Who gets to determine the people who deserve fabulousness? According to Gabby Sidibe, the person rockin’ the fabulousness, of course! Simply put: Everyone!
Recently, Gabby Sidibe (Empire) wrote an intimate essay on Lenny Letter about the time she strutted into a Chanel store in Chicago, only to be dismissively brushed off. Was it because she was Black? Was it her weight? Was it both? Gabby dove deep into the many intricacies and intersections of this phenomenon, including the many levels to her feelings surrounding the whole ordeal.
It was a chill day for the actress and author, who decided that she wanted a pair of new eyeglasses. On her way there, Taraji P. Henson called with a request as well: a pair of sandals. So, straight-out of a Pretty Woman Rodeo drive climax scene, she sashayed into the Chanel store (which happened to be conveniently located near her Chicago apartment) with the utmost confidence and style and a Chanel bag in hand.
Then… womp womp womp:
“Can I take a look at your eyeglasses?” I asked.
“We don’t have any,” she answered. “We only have shades. There’s a store across the street that sells eyeglasses.”
“Across the street?” I asked, confused.
“Yes. In the building across the street on the fifth floor.” She gave me the name of a discount frames dealer. I had been at her display for less than a minute, and she was literally directing me to another store.
“But … I want Chanel frames,” I said.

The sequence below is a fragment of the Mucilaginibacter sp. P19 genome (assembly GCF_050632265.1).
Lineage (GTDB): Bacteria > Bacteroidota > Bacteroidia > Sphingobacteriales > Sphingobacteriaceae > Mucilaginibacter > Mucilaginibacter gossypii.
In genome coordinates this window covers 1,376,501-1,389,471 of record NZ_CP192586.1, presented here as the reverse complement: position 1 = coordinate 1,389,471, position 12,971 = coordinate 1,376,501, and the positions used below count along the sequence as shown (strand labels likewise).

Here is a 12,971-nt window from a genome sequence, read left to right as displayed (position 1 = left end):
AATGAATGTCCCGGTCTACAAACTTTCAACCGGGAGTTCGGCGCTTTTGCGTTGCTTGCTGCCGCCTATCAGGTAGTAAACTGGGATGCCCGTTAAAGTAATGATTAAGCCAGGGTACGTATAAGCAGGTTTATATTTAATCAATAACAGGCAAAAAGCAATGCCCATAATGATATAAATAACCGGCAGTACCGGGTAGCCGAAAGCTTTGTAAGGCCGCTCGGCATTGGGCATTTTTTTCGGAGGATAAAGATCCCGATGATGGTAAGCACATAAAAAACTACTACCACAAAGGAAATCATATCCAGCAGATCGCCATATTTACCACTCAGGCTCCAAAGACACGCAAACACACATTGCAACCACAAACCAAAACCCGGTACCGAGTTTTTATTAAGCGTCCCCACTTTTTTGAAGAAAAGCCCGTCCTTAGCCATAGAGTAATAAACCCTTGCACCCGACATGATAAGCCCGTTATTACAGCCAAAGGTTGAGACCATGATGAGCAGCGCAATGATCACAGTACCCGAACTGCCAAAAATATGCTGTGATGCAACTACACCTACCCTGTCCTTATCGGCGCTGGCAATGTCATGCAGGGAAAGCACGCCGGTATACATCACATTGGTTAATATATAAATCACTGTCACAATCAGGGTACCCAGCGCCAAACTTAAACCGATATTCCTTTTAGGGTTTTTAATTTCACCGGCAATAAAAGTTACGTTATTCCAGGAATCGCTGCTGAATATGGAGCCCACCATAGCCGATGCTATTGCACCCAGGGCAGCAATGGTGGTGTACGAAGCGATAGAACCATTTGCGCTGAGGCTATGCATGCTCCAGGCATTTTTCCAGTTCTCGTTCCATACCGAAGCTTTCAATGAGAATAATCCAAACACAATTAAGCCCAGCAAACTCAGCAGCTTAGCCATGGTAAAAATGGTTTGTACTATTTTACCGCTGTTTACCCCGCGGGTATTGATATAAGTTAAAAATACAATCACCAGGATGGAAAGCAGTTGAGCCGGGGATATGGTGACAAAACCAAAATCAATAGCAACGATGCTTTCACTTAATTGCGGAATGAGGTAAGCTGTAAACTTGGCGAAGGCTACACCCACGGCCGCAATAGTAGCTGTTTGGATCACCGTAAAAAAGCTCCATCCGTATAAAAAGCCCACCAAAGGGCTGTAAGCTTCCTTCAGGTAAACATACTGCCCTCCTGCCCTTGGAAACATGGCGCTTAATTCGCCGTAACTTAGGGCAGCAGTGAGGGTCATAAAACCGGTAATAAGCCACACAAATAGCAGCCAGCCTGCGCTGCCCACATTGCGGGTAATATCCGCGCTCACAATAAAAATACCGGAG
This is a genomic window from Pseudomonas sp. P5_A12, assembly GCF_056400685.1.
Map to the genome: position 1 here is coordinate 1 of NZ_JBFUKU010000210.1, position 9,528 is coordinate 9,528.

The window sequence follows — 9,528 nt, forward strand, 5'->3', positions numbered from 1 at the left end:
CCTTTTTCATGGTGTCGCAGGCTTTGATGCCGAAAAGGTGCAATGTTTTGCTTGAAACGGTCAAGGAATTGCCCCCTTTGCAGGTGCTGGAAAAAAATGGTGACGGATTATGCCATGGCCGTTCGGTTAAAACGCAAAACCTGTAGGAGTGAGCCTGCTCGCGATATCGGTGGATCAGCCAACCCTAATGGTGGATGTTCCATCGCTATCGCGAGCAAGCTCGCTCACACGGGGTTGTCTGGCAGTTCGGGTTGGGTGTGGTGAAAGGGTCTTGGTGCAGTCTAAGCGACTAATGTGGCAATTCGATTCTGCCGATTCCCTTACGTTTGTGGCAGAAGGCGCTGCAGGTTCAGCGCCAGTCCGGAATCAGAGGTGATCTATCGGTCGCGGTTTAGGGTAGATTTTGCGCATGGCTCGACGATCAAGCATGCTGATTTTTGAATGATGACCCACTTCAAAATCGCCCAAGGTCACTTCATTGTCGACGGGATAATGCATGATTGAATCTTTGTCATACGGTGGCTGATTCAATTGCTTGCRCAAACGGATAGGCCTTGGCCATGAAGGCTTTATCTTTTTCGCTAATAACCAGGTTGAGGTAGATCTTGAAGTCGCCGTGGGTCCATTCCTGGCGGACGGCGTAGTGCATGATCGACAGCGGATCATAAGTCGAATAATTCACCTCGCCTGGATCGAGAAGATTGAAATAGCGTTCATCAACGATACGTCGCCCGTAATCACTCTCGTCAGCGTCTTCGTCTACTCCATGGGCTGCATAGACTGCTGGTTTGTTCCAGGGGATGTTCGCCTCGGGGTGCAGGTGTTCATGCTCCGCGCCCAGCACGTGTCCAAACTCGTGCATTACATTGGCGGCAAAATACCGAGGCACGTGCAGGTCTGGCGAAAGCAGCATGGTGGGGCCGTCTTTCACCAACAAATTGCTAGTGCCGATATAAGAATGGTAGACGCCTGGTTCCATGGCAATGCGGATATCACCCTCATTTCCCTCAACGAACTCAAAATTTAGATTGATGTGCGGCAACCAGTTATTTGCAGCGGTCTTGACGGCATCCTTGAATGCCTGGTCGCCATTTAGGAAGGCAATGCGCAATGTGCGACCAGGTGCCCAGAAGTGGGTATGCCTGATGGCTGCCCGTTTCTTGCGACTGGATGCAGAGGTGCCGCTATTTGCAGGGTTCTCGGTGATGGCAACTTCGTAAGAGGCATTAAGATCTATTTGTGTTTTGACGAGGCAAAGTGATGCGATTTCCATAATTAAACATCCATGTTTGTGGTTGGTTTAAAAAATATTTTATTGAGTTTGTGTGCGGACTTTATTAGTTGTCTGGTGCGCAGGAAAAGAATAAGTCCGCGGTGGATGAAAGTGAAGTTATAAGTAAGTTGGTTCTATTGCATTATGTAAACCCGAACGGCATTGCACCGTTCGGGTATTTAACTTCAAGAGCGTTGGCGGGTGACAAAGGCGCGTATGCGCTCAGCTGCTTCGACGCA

Gabby wanted Chanel frames. She could certainly afford Chanel frames. She should have Chanel frames. But, the saleswoman wasn’t budging. She just knew Gabby must’ve been lost because she didn’t “look” the part. She kept suggesting that she try another store and politely-yet-condescendingly asking her to leave.
But, Gabby remained persistent, remembering Taraji’s request and as she was directed to the shoe section in the back of the store a few Black employees recognized her. Suddenly, gears switched. Now that she was famous, she was deemed worthy of fabulous. Funny, that.
Except not at all.
And therein lies the inner conundrum. Gabby wondered if the saleswoman brushed her off because of her race or her weight. Should she report her? Should she brush it off herself because she was “used to it anyway?”
“No matter how dressed up I get, I’m never going to be able to dress up my skin color to look like what certain people perceive to be an actual customer,” Gabby mused. “Depending on the store, I either look like a thief or a waste of time. There doesn’t seem to be a middle ground between no attention and too much attention.”
In typical Gabby fashion, she did add a little humor, “Even when I was a teenager, I knew it was because of my skin color but also because of the environment. I lived in the hood. Being suspected of stealing is just par for the course. Also, I definitely went through a mini-klepto phase when I was around fifteen, so some of that suspicion was warranted.”
The point is, she grew out of it and even still, her appearance certainly didn’t include a “scarlet thief” painted across her forehead.
Warring with her emotions on whether her past warrants this type of treatment and groaning about this experience being why she prefers to shop online, Gabby Sidibe ended the recap with a brilliant line, “…does it matter whether my waist is wide or if my skin is black as long as my money is green?”
Gabby, that may be rhetorical, but I gotta state the obvious: it doesn’t. After all, that green money is the only thing that’s being exchanged for the Chanel. You’re certainly worth much, much, much more.
Gabby Sidibe is killing the game on screen via Fox’s Empire and on paper, via her new book! Have you got it yet?
Let us know what you think and your thoughts about this… has this happened to you?
Lead image from WetPaint.com
Tonja Renée Stidhum is a writer/director made of sugar and spice and everything rice. She has the uncanny ability to make a Disney reference and a double entendre in the same sentence.